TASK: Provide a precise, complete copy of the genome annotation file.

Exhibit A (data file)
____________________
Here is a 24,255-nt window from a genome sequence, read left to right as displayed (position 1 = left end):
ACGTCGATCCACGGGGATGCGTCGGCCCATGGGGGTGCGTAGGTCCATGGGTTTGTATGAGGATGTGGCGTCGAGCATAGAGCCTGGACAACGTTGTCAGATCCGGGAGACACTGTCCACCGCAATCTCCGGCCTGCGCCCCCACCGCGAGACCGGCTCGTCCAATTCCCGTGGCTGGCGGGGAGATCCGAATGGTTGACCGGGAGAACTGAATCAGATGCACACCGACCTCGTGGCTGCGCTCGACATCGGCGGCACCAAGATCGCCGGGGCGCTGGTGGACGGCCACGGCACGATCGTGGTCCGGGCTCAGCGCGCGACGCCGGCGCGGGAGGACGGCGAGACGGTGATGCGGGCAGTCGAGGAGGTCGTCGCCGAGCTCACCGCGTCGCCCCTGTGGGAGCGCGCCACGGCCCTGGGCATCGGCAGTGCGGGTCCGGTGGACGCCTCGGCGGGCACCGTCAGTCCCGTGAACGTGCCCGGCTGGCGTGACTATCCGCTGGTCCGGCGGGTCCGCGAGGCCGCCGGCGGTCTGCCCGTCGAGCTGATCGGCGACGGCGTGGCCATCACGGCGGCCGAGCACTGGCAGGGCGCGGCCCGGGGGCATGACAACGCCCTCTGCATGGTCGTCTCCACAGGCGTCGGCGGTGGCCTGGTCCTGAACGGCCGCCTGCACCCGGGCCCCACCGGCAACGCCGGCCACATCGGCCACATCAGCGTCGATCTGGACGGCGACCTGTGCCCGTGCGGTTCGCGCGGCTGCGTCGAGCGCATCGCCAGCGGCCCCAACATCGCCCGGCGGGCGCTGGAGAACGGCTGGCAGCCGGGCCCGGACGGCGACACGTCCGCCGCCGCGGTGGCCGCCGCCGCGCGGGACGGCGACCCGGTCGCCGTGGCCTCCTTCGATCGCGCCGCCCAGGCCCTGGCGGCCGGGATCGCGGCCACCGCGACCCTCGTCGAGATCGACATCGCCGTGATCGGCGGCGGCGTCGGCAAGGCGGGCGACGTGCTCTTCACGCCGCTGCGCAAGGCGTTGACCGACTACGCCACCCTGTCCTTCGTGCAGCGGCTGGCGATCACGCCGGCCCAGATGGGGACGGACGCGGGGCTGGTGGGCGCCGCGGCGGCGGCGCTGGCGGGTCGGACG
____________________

Here is a 24,255-nt window from a genome sequence, read left to right as displayed (position 1 = left end):
ACGTCGATCCACGGGGATGCGTCGGCCCATGGGGGTGCGTAGGTCCATGGGTTTGTATGAGGATGTGGCGTCGAGCATAGAGCCTGGACAACGTTGTCAGATCCGGGAGACACTGTCCACCGCAATCTCCGGCCTGCGCCCCCACCGCGAGACCGGCTCGTCCAATTCCCGTGGCTGGCGGGGAGATCCGAATGGTTGACCGGGAGAACTGAATCAGATGCACACCGACCTCGTGGCTGCGCTCGACATCGGCGGCACCAAGATCGCCGGGGCGCTGGTGGACGGCCACGGCACGATCGTGGTCCGGGCTCAGCGCGCGACGCCGGCGCGGGAGGACGGCGAGACGGTGATGCGGGCAGTCGAGGAGGTCGTCGCCGAGCTCACCGCGTCGCCCCTGTGGGAGCGCGCCACGGCCCTGGGCATCGGCAGTGCGGGTCCGGTGGACGCCTCGGCGGGCACCGTCAGTCCCGTGAACGTGCCCGGCTGGCGTGACTATCCGCTGGTCCGGCGGGTCCGCGAGGCCGCCGGCGGTCTGCCCGTCGAGCTGATCGGCGACGGCGTGGCCATCACGGCGGCCGAGCACTGGCAGGGCGCGGCCCGGGGGCATGACAACGCCCTCTGCATGGTCGTCTCCACAGGCGTCGGCGGTGGCCTGGTCCTGAACGGCCGCCTGCACCCGGGCCCCACCGGCAACGCCGGCCACATCGGCCACATCAGCGTCGATCTGGACGGCGACCTGTGCCCGTGCGGTTCGCGCGGCTGCGTCGAGCGCATCGCCAGCGGCCCCAACATCGCCCGGCGGGCGCTGGAGAACGGCTGGCAGCCGGGCCCGGACGGCGACACGTCCGCCGCCGCGGTGGCCGCCGCCGCGCGGGACGGCGACCCGGTCGCCGTGGCCTCCTTCGATCGCGCCGCCCAGGCCCTGGCGGCCGGGATCGCGGCCACCGCGACCCTCGTCGAGATCGACATCGCCGTGATCGGCGGCGGCGTCGGCAAGGCGGGCGACGTGCTCTTCACGCCGCTGCGCAAGGCGTTGACCGACTACGCCACCCTGTCCTTCGTGCAGCGGCTGGCGATCACGCCGGCCCAGATGGGGACGGACGCGGGGCTGGTGGGCGCCGCGGCGGCGGCGCTGGCGGGTCGGACG